Mission Statement for Hiring

Your Mission Statement: What You Need To Improve Hiring

It goes without saying that finding a technically competent professional is a crucial part of the hiring process. You don’t want to go through the trouble of adding a new member to your team, only to find they don’t actually have the knowledge base to do their new job successfully. However, now more than ever, you’ll want to look beyond just what this person knows in order to ensure the hiring choice is a wise one from a cultural fit standpoint.

Considering whether a person would blend in well with your business ensures that you’re creating an office full of positive, productive energy. To hire for both skills and cultural fit simultaneously, weave your company’s mission statement into the hiring process. Here are some tips on doing so successfully:

Make it a point to define your mission statement

It sounds obvious, but many businesses shy away from defining their mission statement because leadership isn’t exactly sure what it should entail. They might fear the philosophy they’ve come up with isn’t sufficient enough, believing that it needs to be especially profound.

In reality, the statement can be short or long; heavy or humorous. There are no hard and fast rules about what makes a mission statement work. It just needs to feel authentic to your business and its employees.

When you develop a mission statement, stay committed to it

It’s easy to sit in a conference room with your company’s top brass and eventually develop a mission statement that packs a punch. It’s also easy to let that mission statement become a meaningless pile of words that hangs in the form of a framed picture in the wall of your business’s lobby.

Remain committed to your mission statement, and carry it through the day-to-day happenings. From the deals you make to the kinds of clients you pick up and the way you present yourself within the community, always keep a focus on the vision and values that drive your company. It’s easy to stray from this philosophy in the chaos of daily business happenings, but circling back and remembering what your brand stands for is an important part of keeping your company on track in the long-run.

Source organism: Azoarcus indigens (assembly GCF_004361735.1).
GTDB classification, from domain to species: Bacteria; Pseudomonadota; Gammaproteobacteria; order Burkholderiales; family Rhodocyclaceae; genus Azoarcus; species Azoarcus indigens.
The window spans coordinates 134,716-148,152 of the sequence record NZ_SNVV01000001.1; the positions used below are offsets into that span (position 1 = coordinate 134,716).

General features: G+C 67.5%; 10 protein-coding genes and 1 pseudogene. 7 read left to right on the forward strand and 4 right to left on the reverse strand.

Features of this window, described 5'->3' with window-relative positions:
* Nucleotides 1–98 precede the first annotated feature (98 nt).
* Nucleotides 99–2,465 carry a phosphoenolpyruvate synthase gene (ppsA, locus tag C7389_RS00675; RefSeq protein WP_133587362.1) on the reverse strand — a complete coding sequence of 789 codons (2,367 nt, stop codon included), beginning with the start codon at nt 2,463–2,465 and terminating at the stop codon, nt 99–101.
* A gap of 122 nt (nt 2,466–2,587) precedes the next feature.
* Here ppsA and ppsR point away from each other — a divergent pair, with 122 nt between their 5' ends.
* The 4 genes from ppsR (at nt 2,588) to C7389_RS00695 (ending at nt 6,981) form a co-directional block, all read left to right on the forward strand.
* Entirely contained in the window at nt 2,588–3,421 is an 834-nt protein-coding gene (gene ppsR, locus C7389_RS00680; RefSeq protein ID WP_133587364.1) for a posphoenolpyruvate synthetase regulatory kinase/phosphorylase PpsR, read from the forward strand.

Once you’ve created a mission statement that accurately reflects exactly what your business stands for, here are some tips on keeping that philosophy as a focal point of your hiring process:

Weave the mission statement into your company’s materials

If upper management has spent a significant amount of time crafting a mission statement that drives that particular brand, it only makes sense to publicize this philosophy. Highlight your mission statement, emphasize how it plays into day-to-day operations in your company, and why it matters directly on your business’s website. This is often one of the first places a potential employee will look as they gather information about your business before coming in for an interview, so informing them about the mission statement early is valuable.

Also incorporate the mission statement into the job description you write for the open position. If you’re treating a job description as an afterthought, you’re doing a disservice to your company and to potential new hires. Spend the time necessary to create a thoughtful, detailed job description, and you’ll find hiring is easier because candidates come in knowing what to expect.

When you put effort into your job description, you’re less likely to get a severe disconnect between the type of person you’re hoping to hire and the type of person who actually applies.

Seek out the type of employee whose values align with yours

Instead of hiring only for abilities and past experience, take a look at this person as a whole. What kind of energy would they bring to the company? What is their philosophy on the industry? How do they approach various projects or client relationships? Make sure their take on the working world is in alignment with the way your company operates.

For example, if your business is very much about cooperation and collaboration, you would be wise to avoid someone who prefers only to work solo and has a hard time giving others credit for their successes or contributions.

Be honest with candidates

You may have a candidate in mind for a job, but telling them what they want to hear to get them to agree to an offer puts you on the fast track to disaster. As wonderful as it is to hire big name talent with impressive resumes and bookcases full of awards, you need to verify that these individuals’ perspectives sync up with your brand’s mission statement in order to promote long-term success.

A person might be a heavy hitter in your industry, but if their approach to the profession is totally opposite from how your business operates, eventually the disconnect will become problematic. Don’t try to apologize or explain away your company’s values. The right employee will have the skills necessary to succeed, while also appreciating the way your brand chooses to approach the field.  

Have an authentic voice on social media

Today, many job seekers rely on social media as a way to gather information about companies before they submit materials for consideration for open jobs. Use these platforms as a way to further convey what your company stands for. As you tweet, write Facebook statuses, or craft clever Instagram captions, always keep your business’s mission statement in mind.

Though you may have different people creating content for various marketing outlets, make it a point to keep a consistent brand voice whenever your business is involved. Your tweets should be written in the same tone as your email newsletters and your sales packages, and they should all reflect the values upon which your company is built.

Don’t settle